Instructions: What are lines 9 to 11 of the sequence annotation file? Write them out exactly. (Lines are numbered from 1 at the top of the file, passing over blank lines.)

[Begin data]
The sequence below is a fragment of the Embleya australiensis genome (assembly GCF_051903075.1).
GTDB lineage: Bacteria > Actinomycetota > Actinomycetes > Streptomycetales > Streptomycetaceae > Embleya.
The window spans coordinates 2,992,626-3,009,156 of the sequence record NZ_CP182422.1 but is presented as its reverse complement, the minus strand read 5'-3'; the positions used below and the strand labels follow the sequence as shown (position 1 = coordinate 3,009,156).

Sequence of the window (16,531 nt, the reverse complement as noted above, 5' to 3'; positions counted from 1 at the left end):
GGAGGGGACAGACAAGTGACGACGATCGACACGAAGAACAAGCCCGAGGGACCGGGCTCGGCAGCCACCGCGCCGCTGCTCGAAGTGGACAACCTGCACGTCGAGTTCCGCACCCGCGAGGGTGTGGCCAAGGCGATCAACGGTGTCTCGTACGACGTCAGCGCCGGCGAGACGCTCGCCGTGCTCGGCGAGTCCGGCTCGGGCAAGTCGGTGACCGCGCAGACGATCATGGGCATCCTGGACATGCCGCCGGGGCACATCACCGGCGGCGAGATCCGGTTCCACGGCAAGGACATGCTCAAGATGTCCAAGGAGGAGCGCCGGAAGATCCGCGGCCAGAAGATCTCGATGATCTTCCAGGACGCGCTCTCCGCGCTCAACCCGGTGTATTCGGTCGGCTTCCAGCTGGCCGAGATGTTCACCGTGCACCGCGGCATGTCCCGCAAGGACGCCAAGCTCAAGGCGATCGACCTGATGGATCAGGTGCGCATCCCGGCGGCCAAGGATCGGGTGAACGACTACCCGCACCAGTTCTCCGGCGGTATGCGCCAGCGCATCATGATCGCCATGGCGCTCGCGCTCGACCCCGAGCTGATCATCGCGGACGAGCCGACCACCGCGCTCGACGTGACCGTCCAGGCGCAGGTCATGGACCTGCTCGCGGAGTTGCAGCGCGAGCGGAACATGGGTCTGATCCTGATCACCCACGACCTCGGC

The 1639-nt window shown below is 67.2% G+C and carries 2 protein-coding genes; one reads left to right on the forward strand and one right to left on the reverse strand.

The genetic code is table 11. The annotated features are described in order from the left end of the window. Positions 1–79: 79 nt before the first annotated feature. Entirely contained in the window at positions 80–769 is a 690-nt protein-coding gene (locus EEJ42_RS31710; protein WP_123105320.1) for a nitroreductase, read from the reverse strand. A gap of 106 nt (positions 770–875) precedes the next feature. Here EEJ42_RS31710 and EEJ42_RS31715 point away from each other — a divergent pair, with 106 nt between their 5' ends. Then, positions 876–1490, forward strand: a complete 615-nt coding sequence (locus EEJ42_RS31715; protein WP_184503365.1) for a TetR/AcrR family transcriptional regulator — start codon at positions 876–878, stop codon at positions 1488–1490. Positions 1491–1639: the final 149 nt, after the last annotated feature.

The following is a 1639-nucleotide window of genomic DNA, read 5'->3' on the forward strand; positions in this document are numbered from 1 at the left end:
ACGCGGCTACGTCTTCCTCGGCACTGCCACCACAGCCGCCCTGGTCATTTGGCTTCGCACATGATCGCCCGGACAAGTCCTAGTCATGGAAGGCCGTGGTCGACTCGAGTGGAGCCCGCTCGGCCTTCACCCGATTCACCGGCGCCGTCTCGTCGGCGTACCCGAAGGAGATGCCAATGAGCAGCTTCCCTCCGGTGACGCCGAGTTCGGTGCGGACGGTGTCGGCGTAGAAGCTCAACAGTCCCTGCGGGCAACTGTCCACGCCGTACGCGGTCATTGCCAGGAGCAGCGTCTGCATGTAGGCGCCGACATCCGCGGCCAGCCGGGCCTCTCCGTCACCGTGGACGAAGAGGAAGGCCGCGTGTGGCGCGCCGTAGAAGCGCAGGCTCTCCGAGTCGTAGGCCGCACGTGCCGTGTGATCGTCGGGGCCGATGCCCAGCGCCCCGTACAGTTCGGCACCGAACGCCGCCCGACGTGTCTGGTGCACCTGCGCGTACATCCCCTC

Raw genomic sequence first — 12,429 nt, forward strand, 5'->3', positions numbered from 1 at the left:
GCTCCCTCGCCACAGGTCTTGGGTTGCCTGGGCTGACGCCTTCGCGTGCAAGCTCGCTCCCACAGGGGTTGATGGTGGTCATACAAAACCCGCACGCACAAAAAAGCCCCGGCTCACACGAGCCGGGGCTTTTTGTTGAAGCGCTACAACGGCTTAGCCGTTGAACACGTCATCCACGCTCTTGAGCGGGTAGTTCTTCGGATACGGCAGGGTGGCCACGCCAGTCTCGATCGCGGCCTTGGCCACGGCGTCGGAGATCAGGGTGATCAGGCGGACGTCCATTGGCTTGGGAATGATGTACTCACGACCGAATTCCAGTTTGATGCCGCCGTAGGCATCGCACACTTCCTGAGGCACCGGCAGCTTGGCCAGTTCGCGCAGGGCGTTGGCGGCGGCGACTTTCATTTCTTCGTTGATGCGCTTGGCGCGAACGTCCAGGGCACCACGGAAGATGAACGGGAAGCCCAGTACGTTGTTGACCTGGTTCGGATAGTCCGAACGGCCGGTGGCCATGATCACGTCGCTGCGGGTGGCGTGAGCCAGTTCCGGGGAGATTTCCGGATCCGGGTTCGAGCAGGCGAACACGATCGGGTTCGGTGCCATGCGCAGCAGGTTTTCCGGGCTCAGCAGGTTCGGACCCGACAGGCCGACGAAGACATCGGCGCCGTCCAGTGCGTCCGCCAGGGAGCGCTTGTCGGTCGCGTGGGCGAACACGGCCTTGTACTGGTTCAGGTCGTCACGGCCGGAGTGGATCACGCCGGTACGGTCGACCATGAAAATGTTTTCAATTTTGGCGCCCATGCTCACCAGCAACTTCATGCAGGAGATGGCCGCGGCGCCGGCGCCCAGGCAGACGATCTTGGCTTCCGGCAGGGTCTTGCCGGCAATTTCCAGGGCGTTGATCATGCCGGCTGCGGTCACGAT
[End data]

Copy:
ACGCGGCTACGTCTTCCTCGGCACTGCCACCACAGCCGCCCTGGTCATTTGGCTTCGCACATGATCGCCCGGACAAGTCCTAGTCATGGAAGGCCGTGGTCGACTCGAGTGGAGCCCGCTCGGCCTTCACCCGATTCACCGGCGCCGTCTCGTCGGCGTACCCGAAGGAGATGCCAATGAGCAGCTTCCCTCCGGTGACGCCGAGTTCGGTGCGGACGGTGTCGGCGTAGAAGCTCAACAGTCCCTGCGGGCAACTGTCCACGCCGTACGCGGTCATTGCCAGGAGCAGCGTCTGCATGTAGGCGCCGACATCCGCGGCCAGCCGGGCCTCTCCGTCACCGTGGACGAAGAGGAAGGCCGCGTGTGGCGCGCCGTAGAAGCGCAGGCTCTCCGAGTCGTAGGCCGCACGTGCCGTGTGATCGTCGGGGCCGATGCCCAGCGCCCCGTACAGTTCGGCACCGAACGCCGCCCGACGTGTCTGGTGCACCTGCGCGTACATCCCCTC

Raw genomic sequence first — 12,429 nt, forward strand, 5'->3', positions numbered from 1 at the left:
GCTCCCTCGCCACAGGTCTTGGGTTGCCTGGGCTGACGCCTTCGCGTGCAAGCTCGCTCCCACAGGGGTTGATGGTGGTCATACAAAACCCGCACGCACAAAAAAGCCCCGGCTCACACGAGCCGGGGCTTTTTGTTGAAGCGCTACAACGGCTTAGCCGTTGAACACGTCATCCACGCTCTTGAGCGGGTAGTTCTTCGGATACGGCAGGGTGGCCACGCCAGTCTCGATCGCGGCCTTGGCCACGGCGTCGGAGATCAGGGTGATCAGGCGGACGTCCATTGGCTTGGGAATGATGTACTCACGACCGAATTCCAGTTTGATGCCGCCGTAGGCATCGCACACTTCCTGAGGCACCGGCAGCTTGGCCAGTTCGCGCAGGGCGTTGGCGGCGGCGACTTTCATTTCTTCGTTGATGCGCTTGGCGCGAACGTCCAGGGCACCACGGAAGATGAACGGGAAGCCCAGTACGTTGTTGACCTGGTTCGGATAGTCCGAACGGCCGGTGGCCATGATCACGTCGCTGCGGGTGGCGTGAGCCAGTTCCGGGGAGATTTCCGGATCCGGGTTCGAGCAGGCGAACACGATCGGGTTCGGTGCCATGCGCAGCAGGTTTTCCGGGCTCAGCAGGTTCGGACCCGACAGGCCGACGAAGACATCGGCGCCGTCCAGTGCGTCCGCCAGGGAGCGCTTGTCGGTCGCGTGGGCGAACACGGCCTTGTACTGGTTCAGGTCGTCACGGCCGGAGTGGATCACGCCGGTACGGTCGACCATGAAAATGTTTTCAATTTTGGCGCCCATGCTCACCAGCAACTTCATGCAGGAGATGGCCGCGGCGCCGGCGCCCAGGCAGACGATCTTGGCTTCCGGCAGGGTCTTGCCGGCAATTTCCAGGGCGTTGATCATGCCGGCTGCGGTCACGAT